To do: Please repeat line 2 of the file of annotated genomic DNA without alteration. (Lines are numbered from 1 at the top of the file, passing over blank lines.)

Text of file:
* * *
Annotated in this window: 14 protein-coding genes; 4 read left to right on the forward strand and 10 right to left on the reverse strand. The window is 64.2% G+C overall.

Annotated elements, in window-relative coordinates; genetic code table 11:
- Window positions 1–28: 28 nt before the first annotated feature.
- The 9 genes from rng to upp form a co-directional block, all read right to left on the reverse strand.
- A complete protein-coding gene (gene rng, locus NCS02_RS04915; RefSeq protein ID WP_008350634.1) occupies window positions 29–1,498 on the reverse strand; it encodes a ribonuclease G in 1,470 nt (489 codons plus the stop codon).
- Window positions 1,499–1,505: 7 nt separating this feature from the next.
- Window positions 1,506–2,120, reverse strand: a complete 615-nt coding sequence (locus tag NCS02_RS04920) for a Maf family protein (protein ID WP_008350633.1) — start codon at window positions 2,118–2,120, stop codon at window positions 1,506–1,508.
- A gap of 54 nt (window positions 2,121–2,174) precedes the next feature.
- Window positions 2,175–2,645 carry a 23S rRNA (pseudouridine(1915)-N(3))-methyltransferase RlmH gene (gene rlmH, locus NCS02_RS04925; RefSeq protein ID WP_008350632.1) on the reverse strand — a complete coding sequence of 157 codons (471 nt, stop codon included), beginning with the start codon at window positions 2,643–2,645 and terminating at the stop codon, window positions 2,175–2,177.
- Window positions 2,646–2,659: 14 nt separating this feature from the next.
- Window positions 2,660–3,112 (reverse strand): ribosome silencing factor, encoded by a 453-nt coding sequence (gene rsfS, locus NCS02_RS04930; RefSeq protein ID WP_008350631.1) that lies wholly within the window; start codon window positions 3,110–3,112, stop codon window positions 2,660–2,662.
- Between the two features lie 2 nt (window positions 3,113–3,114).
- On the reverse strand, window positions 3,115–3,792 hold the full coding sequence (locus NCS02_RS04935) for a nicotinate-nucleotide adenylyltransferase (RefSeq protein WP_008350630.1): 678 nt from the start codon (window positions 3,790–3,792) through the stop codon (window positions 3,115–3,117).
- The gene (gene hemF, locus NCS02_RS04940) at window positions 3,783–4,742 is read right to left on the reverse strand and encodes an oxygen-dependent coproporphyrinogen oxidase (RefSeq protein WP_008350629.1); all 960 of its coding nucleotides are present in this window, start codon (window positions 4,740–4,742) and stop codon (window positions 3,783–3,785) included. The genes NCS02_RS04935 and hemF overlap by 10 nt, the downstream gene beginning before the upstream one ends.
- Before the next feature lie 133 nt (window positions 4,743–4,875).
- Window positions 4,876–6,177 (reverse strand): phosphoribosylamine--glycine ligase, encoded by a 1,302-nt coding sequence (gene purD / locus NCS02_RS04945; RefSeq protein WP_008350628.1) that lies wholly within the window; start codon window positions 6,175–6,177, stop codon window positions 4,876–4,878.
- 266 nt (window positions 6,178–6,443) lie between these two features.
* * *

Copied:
Annotated elements, in window-relative coordinates; genetic code table 11: